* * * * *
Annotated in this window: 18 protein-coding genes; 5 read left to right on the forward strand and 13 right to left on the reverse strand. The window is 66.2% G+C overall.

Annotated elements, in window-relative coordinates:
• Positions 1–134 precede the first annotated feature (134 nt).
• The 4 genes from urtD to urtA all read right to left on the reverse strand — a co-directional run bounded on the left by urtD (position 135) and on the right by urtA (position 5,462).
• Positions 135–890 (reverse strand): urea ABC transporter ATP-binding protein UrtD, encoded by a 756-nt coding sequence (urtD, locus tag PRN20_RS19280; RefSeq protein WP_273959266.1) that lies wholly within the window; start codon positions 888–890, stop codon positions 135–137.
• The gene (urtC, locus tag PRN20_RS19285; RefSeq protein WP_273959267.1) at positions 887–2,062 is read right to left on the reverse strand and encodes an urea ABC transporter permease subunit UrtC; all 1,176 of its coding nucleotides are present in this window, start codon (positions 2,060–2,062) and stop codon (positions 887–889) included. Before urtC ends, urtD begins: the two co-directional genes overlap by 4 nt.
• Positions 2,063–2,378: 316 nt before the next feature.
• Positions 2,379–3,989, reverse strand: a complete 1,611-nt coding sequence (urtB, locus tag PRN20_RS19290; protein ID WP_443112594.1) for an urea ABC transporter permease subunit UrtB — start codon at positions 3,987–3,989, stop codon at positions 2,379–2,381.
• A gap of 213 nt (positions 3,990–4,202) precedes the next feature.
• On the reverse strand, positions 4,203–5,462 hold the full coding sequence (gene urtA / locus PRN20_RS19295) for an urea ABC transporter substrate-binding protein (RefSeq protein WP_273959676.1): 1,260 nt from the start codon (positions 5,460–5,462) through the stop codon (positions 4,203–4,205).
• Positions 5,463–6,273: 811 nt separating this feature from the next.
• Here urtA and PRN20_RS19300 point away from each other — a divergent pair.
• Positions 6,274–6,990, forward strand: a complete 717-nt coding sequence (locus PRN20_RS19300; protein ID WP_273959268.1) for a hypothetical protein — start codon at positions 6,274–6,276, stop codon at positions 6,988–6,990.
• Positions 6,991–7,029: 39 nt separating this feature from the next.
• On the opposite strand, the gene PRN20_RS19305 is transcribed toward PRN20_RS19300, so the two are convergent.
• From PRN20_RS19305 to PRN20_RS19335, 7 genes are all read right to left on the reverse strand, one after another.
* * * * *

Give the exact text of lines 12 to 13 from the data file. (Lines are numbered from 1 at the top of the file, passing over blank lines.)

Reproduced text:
• Here urtA and PRN20_RS19300 point away from each other — a divergent pair.
• Positions 6,274–6,990, forward strand: a complete 717-nt coding sequence (locus PRN20_RS19300; protein ID WP_273959268.1) for a hypothetical protein — start codon at positions 6,274–6,276, stop codon at positions 6,988–6,990.